Updated Guidance from California’s DFEH at the One Year Mark of the Pandemic

Tasha PattersonLegislative Updates

Updated Guidance from California’s DFEH at the One Year Mark of the Pandemic

Cepideh Roufougar

Jackson Lewis P.C.

California’s Department of Fair Employment and Housing (DFEH), the agency charged with administering California’s employment discrimination statute and regulations, has updated its COVID-19 guidance for employers. The updates cover many issues that employers had been struggling with during the pandemic, including:

  • COVID-19 inquiries and protective equipment
  • Employees with COVID-19 symptoms or infection
  • Job-protected leave
  • Reasonable accommodations for employees with disability/vulnerable populations
  • Vaccination

Some of the information that employers may want to take special note of include:

COVID-19 Inquiries

The DFEH states that employers may ask employees if they are experiencing COVID-19 symptoms, which is also required under many of California’s local health orders. Employers can also ask an employee why they did not report to work if they suspect the absence was for a medical reason. However, employers must keep confidential any illness or medically related information disclosed by the employee. The guidance provides that employers may also take an employee’s temperature or require an employee to submit to a COVID-19 viral test (but not an antibody test). Employers should note that these allowances are based on the current state of the pandemic and may change as the circumstances continue to develop.

Employees with COVID-19 Symptoms or Infection

Employers are permitted under the current guidance to ask if employees have COVID-19 symptoms, so long as the information is kept confidential. Moreover, employers may send employees home if they have COVID-19 symptoms or test positive for COVID-19. Employers should review the guidance from California’s Labor Commissioner, the agency that enforces wage and hour matters, regarding sending employees home due to COVID-19 symptoms or similar.

Job-Protected Leave

The DEFH reminds employers that employees may qualify for leave under the California Family Rights Act (CFRA) either to care for a family member with COVID-19 or for their own illness if it results in inpatient care or requires continuing treatment or supervision by a health care provider. As with other requests for CFRA leave, employers may require medical certification. However, the DFEH states that “[i]n a pandemic, employers must use their judgment and recommendations from public health officials to waive certification requirements when considering and granting leave requests.”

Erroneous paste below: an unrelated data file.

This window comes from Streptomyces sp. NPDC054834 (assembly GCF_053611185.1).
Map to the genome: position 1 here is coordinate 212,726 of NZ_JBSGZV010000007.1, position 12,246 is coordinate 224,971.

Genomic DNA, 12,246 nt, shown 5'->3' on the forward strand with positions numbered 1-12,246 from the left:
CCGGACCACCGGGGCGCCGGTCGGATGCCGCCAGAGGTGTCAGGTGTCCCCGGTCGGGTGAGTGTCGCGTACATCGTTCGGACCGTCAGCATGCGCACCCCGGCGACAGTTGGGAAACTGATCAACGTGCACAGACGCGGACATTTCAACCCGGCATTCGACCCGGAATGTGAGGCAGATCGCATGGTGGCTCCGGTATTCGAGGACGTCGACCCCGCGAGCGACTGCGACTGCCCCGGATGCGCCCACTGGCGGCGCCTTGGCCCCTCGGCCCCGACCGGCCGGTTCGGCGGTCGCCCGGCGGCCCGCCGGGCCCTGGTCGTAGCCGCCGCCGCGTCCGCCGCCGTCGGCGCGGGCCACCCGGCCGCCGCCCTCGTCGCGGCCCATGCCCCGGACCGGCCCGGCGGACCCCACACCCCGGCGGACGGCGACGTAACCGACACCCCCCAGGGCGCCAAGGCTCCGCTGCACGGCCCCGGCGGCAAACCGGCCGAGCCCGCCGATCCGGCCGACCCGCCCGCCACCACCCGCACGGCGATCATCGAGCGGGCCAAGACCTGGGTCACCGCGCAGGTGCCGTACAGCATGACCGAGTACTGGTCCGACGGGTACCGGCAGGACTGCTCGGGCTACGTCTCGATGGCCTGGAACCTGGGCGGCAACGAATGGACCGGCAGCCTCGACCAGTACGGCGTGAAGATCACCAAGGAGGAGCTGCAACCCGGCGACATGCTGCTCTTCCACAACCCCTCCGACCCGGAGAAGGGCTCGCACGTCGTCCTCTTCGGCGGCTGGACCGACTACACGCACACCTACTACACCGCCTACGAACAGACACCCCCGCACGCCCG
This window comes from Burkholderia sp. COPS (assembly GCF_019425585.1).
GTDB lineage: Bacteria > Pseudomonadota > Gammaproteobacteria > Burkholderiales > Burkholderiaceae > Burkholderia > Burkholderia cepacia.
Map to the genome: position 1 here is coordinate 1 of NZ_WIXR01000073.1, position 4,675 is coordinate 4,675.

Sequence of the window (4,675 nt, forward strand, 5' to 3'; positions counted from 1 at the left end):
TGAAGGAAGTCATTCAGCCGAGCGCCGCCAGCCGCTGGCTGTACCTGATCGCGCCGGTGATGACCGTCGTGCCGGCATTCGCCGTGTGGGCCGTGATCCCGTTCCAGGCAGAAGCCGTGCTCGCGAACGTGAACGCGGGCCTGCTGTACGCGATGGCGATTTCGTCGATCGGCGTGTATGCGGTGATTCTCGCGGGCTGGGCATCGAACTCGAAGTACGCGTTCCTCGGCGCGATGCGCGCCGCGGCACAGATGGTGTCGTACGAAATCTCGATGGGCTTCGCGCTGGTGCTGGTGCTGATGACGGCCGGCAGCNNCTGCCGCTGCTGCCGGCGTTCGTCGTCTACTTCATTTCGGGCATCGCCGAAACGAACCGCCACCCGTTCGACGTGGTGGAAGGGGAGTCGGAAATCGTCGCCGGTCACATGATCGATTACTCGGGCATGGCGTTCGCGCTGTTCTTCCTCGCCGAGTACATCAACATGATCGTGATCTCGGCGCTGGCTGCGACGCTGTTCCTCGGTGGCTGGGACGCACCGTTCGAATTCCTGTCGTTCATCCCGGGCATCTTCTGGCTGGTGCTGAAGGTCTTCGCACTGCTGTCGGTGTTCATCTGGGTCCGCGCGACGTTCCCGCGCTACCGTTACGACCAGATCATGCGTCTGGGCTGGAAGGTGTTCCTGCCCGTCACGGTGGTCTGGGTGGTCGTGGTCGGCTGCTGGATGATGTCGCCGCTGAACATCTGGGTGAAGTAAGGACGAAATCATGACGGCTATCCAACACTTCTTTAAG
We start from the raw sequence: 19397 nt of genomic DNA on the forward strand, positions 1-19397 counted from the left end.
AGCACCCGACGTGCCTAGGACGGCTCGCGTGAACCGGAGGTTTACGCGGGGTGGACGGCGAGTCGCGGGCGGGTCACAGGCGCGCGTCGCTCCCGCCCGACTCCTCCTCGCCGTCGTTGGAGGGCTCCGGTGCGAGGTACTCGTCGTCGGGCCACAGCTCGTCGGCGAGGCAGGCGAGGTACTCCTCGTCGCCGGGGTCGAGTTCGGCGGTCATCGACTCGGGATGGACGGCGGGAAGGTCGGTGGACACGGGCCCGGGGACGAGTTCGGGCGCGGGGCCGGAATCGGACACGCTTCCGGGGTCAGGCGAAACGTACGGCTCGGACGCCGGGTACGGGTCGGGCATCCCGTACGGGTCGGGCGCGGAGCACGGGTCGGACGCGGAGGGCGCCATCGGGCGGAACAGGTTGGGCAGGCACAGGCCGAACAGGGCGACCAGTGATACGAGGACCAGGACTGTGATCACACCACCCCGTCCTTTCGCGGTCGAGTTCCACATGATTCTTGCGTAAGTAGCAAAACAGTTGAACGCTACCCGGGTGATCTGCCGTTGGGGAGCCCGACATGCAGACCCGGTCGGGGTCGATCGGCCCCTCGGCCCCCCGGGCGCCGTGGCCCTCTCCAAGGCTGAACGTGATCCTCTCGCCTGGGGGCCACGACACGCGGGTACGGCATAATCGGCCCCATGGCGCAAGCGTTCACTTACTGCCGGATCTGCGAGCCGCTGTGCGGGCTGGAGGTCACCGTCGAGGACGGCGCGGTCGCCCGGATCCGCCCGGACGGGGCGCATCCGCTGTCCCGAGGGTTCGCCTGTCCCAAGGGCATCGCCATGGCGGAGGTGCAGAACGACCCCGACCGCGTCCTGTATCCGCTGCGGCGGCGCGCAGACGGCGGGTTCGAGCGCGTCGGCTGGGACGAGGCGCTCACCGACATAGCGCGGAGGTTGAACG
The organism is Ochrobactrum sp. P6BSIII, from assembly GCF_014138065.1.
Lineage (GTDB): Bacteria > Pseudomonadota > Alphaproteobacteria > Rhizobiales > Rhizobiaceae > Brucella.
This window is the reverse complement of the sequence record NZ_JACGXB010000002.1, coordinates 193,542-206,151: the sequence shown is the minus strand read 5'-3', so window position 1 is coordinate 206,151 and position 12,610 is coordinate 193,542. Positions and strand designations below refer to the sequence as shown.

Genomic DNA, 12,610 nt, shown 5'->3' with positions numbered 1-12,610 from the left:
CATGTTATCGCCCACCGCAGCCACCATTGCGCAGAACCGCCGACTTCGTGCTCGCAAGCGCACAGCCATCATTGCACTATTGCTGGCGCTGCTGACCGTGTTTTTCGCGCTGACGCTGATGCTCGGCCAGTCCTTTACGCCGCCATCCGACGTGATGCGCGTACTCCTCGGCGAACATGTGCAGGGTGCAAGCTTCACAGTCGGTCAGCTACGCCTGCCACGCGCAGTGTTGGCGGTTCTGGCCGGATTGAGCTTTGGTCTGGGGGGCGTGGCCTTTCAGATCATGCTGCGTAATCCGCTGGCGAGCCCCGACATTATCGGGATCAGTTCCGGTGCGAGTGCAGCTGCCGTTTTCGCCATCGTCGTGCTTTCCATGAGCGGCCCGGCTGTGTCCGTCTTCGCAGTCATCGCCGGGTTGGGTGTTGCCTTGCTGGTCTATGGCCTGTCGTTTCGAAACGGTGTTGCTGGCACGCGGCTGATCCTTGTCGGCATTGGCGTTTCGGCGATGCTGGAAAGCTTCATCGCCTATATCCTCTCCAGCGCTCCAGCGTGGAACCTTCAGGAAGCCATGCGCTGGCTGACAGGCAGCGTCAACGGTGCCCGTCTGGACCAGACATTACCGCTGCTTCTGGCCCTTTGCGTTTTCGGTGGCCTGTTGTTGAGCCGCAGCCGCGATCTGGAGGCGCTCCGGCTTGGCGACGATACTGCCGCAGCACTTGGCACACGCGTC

Vulnerable Populations

The FAQs discuss when reasonable accommodations must be considered for members of vulnerable populations. The DFEH guidance distinguishes between reasons for which someone may be a member of a vulnerable population. If an employee is a member of a vulnerable population because of a disability, then absent an undue hardship, the employer must provide a reasonable accommodation. However, if the employee is a member of a vulnerable population because of age alone, there is no obligation to accommodate the employee. The DFEH noted that age is not a disability.


The FAQs provide that an employer may require employees to receive an FDA-approved COVID-19 vaccine if certain criteria are met, including:

  1. The employer may not discriminate against or harass employees or job applicants on the basis of protected characteristics.
  2. The employer must provide reasonable accommodations as required by applicable law.
  3. The employer may not retaliate against anyone for engaging in protected activity such as requesting a reasonable accommodation.

The FAQs also provide that employers who have a mandatory vaccine program may ask for “proof” of vaccination. If employers make such requests, the FAQs provide that employers “may wish to instruct their employees or applicants to omit any medical information from such documentation.” Employers are reminded that an individual’s vaccination status must be kept confidential.

***This article originally appeared on the Jackson Lewis’ Disability, Leave & Health Management blog and was reposted on the DMEC website with their permission.***